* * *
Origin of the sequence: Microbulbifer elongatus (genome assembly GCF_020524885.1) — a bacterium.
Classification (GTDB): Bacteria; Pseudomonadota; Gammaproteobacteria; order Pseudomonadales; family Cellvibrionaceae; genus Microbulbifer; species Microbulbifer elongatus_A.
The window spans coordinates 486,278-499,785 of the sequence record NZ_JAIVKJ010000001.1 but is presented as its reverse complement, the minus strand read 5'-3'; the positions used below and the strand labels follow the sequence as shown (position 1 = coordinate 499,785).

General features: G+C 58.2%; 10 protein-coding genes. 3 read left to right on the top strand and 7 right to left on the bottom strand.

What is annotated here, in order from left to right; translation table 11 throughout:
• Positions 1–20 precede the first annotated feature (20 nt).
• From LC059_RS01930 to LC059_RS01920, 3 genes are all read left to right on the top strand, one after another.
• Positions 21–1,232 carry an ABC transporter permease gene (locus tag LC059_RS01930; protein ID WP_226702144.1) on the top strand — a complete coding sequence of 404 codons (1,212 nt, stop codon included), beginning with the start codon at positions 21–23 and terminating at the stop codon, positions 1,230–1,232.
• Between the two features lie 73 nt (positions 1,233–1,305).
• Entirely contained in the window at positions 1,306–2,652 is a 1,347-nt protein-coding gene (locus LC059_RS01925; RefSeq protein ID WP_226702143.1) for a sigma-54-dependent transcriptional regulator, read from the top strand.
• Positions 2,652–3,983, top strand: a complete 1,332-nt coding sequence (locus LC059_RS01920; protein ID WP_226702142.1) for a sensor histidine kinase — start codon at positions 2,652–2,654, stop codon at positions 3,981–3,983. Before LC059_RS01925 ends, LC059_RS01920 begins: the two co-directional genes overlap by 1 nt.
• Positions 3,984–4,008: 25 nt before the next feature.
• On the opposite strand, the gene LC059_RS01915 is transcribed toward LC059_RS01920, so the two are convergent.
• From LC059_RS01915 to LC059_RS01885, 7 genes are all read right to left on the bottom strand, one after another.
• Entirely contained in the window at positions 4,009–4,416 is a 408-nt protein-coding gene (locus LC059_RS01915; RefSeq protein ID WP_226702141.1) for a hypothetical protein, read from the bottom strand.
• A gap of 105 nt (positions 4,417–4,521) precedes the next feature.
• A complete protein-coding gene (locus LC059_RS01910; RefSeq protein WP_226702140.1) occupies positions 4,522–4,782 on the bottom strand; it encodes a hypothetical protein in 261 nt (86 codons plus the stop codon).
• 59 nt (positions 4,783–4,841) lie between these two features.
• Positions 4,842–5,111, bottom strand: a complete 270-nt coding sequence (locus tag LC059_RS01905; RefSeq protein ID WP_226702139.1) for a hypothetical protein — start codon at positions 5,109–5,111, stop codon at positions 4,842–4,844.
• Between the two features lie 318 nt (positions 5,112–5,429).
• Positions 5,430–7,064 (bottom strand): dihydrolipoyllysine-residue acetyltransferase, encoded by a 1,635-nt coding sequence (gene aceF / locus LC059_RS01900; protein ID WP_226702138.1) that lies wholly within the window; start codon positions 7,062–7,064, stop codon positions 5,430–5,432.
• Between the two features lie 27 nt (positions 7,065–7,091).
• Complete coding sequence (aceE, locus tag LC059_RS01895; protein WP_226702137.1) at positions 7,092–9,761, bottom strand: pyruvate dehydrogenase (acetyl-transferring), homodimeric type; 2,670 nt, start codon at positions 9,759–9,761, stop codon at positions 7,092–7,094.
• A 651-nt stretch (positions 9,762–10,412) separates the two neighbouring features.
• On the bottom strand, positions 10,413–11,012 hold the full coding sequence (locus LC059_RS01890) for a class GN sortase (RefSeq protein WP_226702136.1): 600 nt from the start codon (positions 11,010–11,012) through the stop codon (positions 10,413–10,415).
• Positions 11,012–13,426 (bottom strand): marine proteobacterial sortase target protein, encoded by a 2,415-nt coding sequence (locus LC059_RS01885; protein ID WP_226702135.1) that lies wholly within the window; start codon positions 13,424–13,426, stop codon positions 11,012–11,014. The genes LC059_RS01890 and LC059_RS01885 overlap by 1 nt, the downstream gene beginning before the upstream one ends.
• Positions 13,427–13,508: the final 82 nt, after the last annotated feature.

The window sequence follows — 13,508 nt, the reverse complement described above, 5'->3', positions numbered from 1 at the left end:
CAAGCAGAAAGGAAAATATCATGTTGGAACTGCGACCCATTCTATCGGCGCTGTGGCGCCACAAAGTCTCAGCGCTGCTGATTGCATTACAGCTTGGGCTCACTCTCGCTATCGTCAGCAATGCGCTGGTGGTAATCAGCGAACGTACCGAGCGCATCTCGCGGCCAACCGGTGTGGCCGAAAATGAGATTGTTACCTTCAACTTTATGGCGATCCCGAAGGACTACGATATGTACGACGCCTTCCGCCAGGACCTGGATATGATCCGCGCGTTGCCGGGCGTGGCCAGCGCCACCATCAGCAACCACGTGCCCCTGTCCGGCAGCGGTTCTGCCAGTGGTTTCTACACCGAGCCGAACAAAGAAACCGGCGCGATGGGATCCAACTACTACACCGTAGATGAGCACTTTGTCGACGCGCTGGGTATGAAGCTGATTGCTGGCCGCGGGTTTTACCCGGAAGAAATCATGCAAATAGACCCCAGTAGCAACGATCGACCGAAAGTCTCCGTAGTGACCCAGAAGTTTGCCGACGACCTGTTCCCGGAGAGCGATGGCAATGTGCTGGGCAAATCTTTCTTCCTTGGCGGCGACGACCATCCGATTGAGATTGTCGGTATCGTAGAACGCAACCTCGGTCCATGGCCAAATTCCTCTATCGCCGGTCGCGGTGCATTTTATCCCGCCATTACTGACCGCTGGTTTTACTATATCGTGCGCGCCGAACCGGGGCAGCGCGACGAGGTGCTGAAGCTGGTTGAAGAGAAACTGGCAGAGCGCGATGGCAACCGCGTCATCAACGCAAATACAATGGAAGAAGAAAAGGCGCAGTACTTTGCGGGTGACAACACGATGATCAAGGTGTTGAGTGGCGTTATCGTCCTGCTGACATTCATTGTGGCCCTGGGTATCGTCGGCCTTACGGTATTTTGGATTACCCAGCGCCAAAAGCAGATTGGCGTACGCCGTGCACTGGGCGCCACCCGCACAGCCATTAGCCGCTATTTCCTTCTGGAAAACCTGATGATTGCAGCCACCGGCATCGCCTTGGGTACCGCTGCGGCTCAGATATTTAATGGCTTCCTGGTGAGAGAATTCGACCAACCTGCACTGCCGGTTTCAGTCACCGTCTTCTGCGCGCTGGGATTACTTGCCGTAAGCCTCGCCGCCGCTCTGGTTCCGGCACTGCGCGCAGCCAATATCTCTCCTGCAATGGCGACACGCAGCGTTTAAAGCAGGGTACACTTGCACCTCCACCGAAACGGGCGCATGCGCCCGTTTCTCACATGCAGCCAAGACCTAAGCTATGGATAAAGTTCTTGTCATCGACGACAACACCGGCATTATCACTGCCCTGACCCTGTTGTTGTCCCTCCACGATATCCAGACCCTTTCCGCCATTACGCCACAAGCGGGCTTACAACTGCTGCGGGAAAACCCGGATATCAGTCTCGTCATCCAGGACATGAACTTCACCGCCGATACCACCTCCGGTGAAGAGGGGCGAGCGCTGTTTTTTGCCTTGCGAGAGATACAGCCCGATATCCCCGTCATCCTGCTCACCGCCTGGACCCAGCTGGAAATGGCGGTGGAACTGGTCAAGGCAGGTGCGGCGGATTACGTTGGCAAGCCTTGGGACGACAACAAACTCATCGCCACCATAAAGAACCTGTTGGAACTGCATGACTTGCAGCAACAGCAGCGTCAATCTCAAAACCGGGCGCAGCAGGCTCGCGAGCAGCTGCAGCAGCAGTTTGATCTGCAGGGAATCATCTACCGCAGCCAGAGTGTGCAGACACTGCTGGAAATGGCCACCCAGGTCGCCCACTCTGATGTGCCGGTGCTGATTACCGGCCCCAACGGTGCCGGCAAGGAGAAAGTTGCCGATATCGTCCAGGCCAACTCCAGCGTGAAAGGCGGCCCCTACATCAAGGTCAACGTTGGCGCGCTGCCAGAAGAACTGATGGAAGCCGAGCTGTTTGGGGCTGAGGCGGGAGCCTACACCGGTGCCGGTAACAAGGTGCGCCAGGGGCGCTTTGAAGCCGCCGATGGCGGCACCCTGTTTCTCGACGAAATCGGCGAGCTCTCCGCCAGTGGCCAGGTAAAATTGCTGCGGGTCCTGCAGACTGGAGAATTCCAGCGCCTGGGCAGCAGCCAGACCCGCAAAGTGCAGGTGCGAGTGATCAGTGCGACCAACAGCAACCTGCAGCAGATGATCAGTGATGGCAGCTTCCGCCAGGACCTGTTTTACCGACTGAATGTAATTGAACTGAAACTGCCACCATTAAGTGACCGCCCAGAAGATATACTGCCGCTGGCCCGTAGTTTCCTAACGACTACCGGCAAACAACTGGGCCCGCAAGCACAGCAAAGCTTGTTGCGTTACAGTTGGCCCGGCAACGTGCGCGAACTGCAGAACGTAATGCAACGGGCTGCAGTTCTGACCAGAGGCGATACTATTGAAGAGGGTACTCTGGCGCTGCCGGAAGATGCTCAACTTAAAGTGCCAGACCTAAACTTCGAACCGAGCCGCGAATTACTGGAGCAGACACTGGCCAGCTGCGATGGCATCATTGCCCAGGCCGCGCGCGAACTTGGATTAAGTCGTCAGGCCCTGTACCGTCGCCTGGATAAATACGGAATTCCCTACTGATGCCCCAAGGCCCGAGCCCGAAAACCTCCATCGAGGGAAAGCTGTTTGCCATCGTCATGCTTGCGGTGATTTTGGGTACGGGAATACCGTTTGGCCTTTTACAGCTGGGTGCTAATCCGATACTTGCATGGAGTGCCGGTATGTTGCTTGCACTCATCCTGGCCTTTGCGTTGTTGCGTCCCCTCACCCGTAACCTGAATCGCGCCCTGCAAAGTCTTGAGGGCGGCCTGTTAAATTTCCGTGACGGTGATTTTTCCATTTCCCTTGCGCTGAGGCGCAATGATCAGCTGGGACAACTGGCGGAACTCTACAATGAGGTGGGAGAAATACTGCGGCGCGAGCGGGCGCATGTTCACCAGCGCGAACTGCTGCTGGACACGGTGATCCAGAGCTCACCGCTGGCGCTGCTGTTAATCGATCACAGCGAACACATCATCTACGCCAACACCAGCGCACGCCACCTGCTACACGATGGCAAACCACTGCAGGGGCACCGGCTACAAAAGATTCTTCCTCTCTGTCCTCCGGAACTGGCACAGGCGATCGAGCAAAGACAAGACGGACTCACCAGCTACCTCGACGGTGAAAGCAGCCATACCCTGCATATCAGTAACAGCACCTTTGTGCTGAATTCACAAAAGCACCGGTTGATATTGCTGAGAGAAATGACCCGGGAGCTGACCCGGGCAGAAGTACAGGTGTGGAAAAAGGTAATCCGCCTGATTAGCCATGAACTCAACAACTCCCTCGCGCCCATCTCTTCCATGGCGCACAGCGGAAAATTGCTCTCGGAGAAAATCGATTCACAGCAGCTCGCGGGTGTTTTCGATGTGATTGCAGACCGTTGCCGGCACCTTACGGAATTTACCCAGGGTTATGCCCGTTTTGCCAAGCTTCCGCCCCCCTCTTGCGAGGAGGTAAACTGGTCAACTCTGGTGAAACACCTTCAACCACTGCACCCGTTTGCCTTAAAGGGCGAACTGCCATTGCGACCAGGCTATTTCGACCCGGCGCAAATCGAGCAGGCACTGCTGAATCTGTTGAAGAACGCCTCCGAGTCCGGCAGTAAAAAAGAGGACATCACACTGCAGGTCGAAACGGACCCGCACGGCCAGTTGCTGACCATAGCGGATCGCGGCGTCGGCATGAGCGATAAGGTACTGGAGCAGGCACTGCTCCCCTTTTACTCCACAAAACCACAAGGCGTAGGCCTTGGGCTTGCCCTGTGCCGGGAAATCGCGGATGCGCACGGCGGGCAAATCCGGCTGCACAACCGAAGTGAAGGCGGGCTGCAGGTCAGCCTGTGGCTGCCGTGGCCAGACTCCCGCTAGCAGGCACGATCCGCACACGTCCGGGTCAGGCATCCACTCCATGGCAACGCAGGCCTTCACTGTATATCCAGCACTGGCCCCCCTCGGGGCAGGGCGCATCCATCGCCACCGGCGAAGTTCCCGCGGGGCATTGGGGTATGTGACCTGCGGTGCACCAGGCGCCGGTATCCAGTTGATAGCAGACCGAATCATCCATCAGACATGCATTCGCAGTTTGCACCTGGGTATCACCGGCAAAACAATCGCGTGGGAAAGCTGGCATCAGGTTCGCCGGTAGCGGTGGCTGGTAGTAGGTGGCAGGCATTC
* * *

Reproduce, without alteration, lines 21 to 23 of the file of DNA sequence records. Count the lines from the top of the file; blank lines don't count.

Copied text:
• Positions 5,430–7,064 (bottom strand): dihydrolipoyllysine-residue acetyltransferase, encoded by a 1,635-nt coding sequence (gene aceF / locus LC059_RS01900; protein ID WP_226702138.1) that lies wholly within the window; start codon positions 7,062–7,064, stop codon positions 5,430–5,432.
• Between the two features lie 27 nt (positions 7,065–7,091).
• Complete coding sequence (aceE, locus tag LC059_RS01895; protein WP_226702137.1) at positions 7,092–9,761, bottom strand: pyruvate dehydrogenase (acetyl-transferring), homodimeric type; 2,670 nt, start codon at positions 9,759–9,761, stop codon at positions 7,092–7,094.